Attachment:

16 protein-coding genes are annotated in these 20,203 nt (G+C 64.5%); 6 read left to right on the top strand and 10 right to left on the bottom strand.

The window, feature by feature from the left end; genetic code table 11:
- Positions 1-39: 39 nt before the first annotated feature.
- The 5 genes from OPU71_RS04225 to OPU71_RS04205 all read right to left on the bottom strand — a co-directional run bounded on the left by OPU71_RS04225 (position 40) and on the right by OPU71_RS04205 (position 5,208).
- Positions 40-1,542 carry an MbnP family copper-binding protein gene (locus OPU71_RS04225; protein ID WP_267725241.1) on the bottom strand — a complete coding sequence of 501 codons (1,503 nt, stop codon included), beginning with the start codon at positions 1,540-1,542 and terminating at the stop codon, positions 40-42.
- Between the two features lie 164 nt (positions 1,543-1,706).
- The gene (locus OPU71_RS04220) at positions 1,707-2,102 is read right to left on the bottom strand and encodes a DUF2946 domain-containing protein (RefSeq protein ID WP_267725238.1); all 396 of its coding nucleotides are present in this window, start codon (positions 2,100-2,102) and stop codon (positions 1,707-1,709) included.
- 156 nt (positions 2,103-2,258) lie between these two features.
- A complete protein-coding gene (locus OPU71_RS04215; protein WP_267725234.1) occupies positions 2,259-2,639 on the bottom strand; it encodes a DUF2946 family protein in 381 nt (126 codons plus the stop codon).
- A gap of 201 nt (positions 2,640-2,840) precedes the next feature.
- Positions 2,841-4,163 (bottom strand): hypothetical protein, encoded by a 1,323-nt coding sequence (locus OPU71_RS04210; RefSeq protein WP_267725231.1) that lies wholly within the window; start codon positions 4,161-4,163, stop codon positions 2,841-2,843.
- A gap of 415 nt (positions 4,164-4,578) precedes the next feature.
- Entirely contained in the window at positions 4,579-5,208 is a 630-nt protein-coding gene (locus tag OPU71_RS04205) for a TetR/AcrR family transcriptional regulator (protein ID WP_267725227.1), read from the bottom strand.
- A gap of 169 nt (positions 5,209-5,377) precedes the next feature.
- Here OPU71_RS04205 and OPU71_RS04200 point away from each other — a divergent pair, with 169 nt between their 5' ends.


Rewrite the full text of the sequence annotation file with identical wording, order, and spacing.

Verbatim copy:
16 protein-coding genes are annotated in these 20,203 nt (G+C 64.5%); 6 read left to right on the top strand and 10 right to left on the bottom strand.

The window, feature by feature from the left end; genetic code table 11:
- Positions 1-39: 39 nt before the first annotated feature.
- The 5 genes from OPU71_RS04225 to OPU71_RS04205 all read right to left on the bottom strand — a co-directional run bounded on the left by OPU71_RS04225 (position 40) and on the right by OPU71_RS04205 (position 5,208).
- Positions 40-1,542 carry an MbnP family copper-binding protein gene (locus OPU71_RS04225; protein ID WP_267725241.1) on the bottom strand — a complete coding sequence of 501 codons (1,503 nt, stop codon included), beginning with the start codon at positions 1,540-1,542 and terminating at the stop codon, positions 40-42.
- Between the two features lie 164 nt (positions 1,543-1,706).
- The gene (locus OPU71_RS04220) at positions 1,707-2,102 is read right to left on the bottom strand and encodes a DUF2946 domain-containing protein (RefSeq protein ID WP_267725238.1); all 396 of its coding nucleotides are present in this window, start codon (positions 2,100-2,102) and stop codon (positions 1,707-1,709) included.
- 156 nt (positions 2,103-2,258) lie between these two features.
- A complete protein-coding gene (locus OPU71_RS04215; protein WP_267725234.1) occupies positions 2,259-2,639 on the bottom strand; it encodes a DUF2946 family protein in 381 nt (126 codons plus the stop codon).
- A gap of 201 nt (positions 2,640-2,840) precedes the next feature.
- Positions 2,841-4,163 (bottom strand): hypothetical protein, encoded by a 1,323-nt coding sequence (locus OPU71_RS04210; RefSeq protein WP_267725231.1) that lies wholly within the window; start codon positions 4,161-4,163, stop codon positions 2,841-2,843.
- A gap of 415 nt (positions 4,164-4,578) precedes the next feature.
- Entirely contained in the window at positions 4,579-5,208 is a 630-nt protein-coding gene (locus tag OPU71_RS04205) for a TetR/AcrR family transcriptional regulator (protein ID WP_267725227.1), read from the bottom strand.
- A gap of 169 nt (positions 5,209-5,377) precedes the next feature.
- Here OPU71_RS04205 and OPU71_RS04200 point away from each other — a divergent pair, with 169 nt between their 5' ends.